Lenny as I think you know this won’t be the last Hurrah for the Monsters from the ID. Looking in your Xtal ball what can we expect ? A separate branch of science reviewing each other ?

“I know you’re a Christian, but who are you a Christian against.” - Kenneth Burke

Althought it’s occasional difficult going, this is an interesting read on the psychology of fundamentalism.

http://www.counterpunch.org/davis01082005.html

Davis is an Ohio State lit prof, which proves nothing of course, but his bent from thesis till today has been a psychoanalytic look at everything from art crticism to religious fundamentalism. Can’t speak for his qualifications as psychoanalyst.

Article appears in a definetly out of the main stream website, but given what he says that’s not surprising.

Lenny as I think you know this won’t be the last Hurrah for the Monsters from the ID. Looking in your Xtal ball what can we expect ?

I think they’ll expand on the Michigan thingie:

http://www.ncseweb.org/resources/ne[…]0_4_2005.asp

They already know that they will never get creationism, in any form, into schools. All they have left is the “scientific criticisms of evolution”, which have also already failed in Cobb County. The only thing LEFT that they can do is to try to get around the Cobb ruling jsut like they tried to get around the Arkansas ruling. And the only way they can do THAT is to include other “science” in their “criticisms”. Since global warming (and environmental protection in general) is another of the lunatic right’s boogie men, it’s not at all surprising that it would be named as a target along with evolution (I expect that “endangered species” will pop up sometime soon, too).

As I see it, such a legal effort is doomed to failure, for two reasons: (1) the fundies already have a paper trial of religious opposition to evolution a mile wide, and I don’t think they can convicne any judge anywhere that any new opposition to evolution isn’t just more of the same, and (2) there is nothing in law ALREADY that prevents teachers from examining or discussing scientific issues like evolution or global warming, and hence no legitimate need for THIS one. The kicker will come when the fundies are forced to PRODUCE all these “scientific criticisms of evolution and global warming”, only to show the world, once again, that it’s the same old crap we’ve been seeing from them for 50 years now.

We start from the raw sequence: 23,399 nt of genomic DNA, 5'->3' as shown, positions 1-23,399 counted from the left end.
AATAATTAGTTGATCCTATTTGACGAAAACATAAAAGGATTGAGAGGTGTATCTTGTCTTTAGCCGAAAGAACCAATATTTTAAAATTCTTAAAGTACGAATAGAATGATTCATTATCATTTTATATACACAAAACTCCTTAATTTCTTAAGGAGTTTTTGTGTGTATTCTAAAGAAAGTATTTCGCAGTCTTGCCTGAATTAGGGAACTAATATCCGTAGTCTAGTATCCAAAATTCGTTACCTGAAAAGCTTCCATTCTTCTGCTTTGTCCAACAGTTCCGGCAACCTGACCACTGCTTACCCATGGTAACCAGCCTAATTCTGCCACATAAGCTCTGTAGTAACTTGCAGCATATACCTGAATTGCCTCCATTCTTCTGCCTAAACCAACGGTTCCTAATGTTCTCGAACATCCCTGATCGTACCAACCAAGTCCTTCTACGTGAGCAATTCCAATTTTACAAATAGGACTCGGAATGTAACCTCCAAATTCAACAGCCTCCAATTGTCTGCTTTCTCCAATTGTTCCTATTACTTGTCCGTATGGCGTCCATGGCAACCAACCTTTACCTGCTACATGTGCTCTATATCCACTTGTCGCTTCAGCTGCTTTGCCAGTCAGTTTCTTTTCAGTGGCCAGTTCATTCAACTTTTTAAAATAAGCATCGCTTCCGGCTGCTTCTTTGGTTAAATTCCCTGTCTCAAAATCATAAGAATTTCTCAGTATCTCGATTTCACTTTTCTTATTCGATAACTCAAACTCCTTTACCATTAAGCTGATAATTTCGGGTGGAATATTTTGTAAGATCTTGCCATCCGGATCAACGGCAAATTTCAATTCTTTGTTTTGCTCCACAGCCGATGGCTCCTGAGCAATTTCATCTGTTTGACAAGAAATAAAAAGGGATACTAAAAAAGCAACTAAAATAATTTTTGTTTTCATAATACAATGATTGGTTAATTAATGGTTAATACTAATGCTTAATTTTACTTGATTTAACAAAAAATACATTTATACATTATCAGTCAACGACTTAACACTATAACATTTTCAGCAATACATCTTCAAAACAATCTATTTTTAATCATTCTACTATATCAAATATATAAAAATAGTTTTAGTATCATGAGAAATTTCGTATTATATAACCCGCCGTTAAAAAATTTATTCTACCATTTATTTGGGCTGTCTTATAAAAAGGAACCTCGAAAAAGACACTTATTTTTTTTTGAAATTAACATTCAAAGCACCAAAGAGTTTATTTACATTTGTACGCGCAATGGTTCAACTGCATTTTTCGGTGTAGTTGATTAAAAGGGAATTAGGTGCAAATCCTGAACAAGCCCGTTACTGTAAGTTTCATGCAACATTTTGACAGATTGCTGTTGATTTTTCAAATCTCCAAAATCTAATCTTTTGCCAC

The ONLY hope of success that the fundies can have, I think, is a bill requiring students to be able to apply the scientific method to examine ANY scientific question.

And I would support such a bill. I doubt the fundies would turn out to like it very much, though.

Freud_wore_a_slip

on your post

http://www.counterpunch.org/davis01082005.html

Yes this identifies the illness of a frozen ego trapped in concrete where ego death is posponed and unless we chip it free it will cause damgae outside the minds of the owners. A great way to build an army as we saw in 1933 !

CRUCIFIXION OF FALSE EGO

In ego people come and in ego they go. In ego they are born and in ego they die. In ego they give and in ego they take. In ego they earn and in ego they lose. In ego they become truthful or false. In ego they experience heavenly or hellish existence. In ego they laugh, and in ego they weep. In ego they become dirty, and in ego they are washed clean. In ego they lose social status and class. In ego they are ignorant, and in ego they are wise. They do not know the value of salvation and liberation. In ego they love Maya and in ego they are kept in darkness by it. Living in ego, mortal beings are created. When one understands ego, then God’s gate is known. Without Spiritual Wisdom, they babble and argue (sggs 466

Killing the Ego: Does It Hurt?

http://www.realization.org/page/doc0/doc0003.htm

Is this available in Islam Does it remove “begging the question” ? Its hard to find but its there. http://www.masjidtucson.org/submiss[…]its/ego.html

and Christianity?

look up “killing ego jesus zen”

Lenny “ The ONLY hope of success that the fundies can have, I think, is a bill requiring students to be able to apply the scientific method to examine ANY scientific question.”

Note: “scientific method”